Surgical procedures are used to remove cancerous tumors from the body, but are less invasive procedures possible? Sason Torosean, a researcher at Dartmouth College, attempted to answer in a biophysics seminar last Thursday at Wilder Hall. Torosean, along with other researchers, developed a new ultrasound and fluorescence hybrid system that can be used to monitor drug delivery and distribution in tumor cells.

“We want to understand drug therapy,” Torosean says, “because we don’t think the drugs always reach the tumors.” Although drug treatments are used to treat tumors, it is uncertain whether the drug can effectively reach its target tissue. However, ultrasound and fluorescent imaging can be used to monitor the activity of nanoparticles in tumor cells.

“We used ultrasound to find where the tumor is,” Torosean explained. Using mice as experimental models, Torosean injected fluorescent nanoparticles into induced tumors in the mice. The injected nanoparticle was the drug ALA. When excited with a laser, ALA produces a toxin called PpIX that kills tumor cells.

The laser also induced fluorescence in the nanoparticle, allowing for imaging of the distribution of ALA molecules. Fluorescent wavelengths were taken from samples of both normal and tumor tissue and compared; the normalized measurements indicated how many nanoparticles were present in tumor tissues, based on their absorbance levels.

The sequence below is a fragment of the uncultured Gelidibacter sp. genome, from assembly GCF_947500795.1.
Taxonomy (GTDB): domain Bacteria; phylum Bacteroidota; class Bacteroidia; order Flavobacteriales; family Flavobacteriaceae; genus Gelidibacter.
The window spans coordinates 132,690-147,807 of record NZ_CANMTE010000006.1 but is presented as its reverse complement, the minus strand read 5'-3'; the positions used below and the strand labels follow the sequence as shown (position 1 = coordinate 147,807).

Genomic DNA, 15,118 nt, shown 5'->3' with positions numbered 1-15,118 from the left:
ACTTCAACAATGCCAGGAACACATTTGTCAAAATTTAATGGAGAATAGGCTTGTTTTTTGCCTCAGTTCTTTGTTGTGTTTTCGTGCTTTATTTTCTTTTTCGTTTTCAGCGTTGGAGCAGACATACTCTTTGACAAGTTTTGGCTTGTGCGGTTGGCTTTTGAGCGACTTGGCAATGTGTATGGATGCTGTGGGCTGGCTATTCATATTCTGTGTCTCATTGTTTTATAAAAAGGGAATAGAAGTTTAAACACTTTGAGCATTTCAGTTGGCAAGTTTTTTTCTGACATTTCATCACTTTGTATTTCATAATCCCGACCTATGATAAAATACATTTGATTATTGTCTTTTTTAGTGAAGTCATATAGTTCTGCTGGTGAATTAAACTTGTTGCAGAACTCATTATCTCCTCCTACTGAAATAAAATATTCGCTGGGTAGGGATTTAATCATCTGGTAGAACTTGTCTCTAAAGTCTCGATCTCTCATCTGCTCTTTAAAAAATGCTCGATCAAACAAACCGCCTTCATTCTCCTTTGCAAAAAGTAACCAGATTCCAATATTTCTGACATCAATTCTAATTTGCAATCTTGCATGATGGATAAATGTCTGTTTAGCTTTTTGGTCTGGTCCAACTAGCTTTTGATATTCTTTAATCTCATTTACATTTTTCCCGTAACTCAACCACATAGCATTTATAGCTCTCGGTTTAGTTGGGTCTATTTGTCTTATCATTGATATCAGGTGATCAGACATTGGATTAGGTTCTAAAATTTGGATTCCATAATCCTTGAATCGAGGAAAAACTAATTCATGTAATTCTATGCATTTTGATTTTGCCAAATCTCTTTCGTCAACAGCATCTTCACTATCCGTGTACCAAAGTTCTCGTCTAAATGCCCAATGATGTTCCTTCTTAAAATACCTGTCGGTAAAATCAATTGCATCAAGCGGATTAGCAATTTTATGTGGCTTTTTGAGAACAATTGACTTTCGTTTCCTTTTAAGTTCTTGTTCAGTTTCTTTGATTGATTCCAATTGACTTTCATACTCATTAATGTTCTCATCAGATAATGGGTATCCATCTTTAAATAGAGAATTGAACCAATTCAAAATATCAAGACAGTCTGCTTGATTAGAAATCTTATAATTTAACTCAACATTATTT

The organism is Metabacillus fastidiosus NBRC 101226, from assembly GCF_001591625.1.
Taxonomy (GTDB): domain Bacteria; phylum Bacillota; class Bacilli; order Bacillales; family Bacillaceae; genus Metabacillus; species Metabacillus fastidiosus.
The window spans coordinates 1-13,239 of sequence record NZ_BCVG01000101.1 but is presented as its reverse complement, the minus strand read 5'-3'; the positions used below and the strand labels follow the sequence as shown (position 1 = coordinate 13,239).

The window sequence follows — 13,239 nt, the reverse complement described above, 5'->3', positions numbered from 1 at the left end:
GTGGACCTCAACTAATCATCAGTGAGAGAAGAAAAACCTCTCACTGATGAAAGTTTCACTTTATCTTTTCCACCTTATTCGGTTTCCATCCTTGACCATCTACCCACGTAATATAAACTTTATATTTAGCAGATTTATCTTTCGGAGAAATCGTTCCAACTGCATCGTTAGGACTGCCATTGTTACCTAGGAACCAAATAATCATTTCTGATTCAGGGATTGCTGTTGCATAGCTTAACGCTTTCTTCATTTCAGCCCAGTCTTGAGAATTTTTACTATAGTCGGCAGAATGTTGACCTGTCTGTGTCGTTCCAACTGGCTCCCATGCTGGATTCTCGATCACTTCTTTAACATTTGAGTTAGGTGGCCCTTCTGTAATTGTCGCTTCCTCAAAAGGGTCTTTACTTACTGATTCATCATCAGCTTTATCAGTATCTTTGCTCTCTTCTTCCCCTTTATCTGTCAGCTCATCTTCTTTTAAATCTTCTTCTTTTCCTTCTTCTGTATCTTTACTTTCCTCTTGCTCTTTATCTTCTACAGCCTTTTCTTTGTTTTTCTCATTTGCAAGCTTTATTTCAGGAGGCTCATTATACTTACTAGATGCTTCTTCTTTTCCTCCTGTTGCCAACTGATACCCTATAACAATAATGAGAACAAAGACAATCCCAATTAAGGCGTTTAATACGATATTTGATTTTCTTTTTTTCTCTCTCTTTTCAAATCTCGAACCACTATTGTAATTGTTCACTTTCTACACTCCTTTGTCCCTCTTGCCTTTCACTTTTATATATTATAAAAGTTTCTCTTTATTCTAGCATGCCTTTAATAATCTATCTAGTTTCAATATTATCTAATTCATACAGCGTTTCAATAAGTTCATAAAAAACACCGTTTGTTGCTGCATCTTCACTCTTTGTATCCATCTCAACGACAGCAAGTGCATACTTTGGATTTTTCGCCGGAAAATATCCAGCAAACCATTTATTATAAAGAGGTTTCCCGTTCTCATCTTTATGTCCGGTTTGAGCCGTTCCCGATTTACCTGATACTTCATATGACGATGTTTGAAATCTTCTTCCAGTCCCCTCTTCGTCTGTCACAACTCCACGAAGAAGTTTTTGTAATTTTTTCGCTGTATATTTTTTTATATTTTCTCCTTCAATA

Torosean was also interested in studying the effects that physical parameters would have in limiting drug delivery. For example, interstitial fluid pressure, tumor stiffness, and vascular density were all known to affect drug concentration in tumor cells. These parameters were measured and then compared to the overall nanoparticle delivery for various tumor cells.

Torosean found that lower fluid pressure and stiffness resulted in higher nanoparticle delivery, and stiffness was also found to increase fluid pressure. Although increased vascular density would increase drug delivery, heightened fluid pressure would counteract this effect by killing off the growth of vessels in cells.

Overall, Torosean explained, “We showed that our measurements are consistent with the models.” In particular, a linear response between the absorbance of light and the concentration of PpIX was found, confirming a direct correlation between absorbance and concentration. The relationships between nanoparticle delivery and known physical barriers in tumors were also elucidated.

“The project has some definite clinical applications,” says Torosean, “and can be used to replace invasive surgical procedures.” By locating tumors and measuring drug concentration using a novel combination of both ultrasound and fluorescent imaging, a safer and more efficient alternative to surgery may soon be introduced.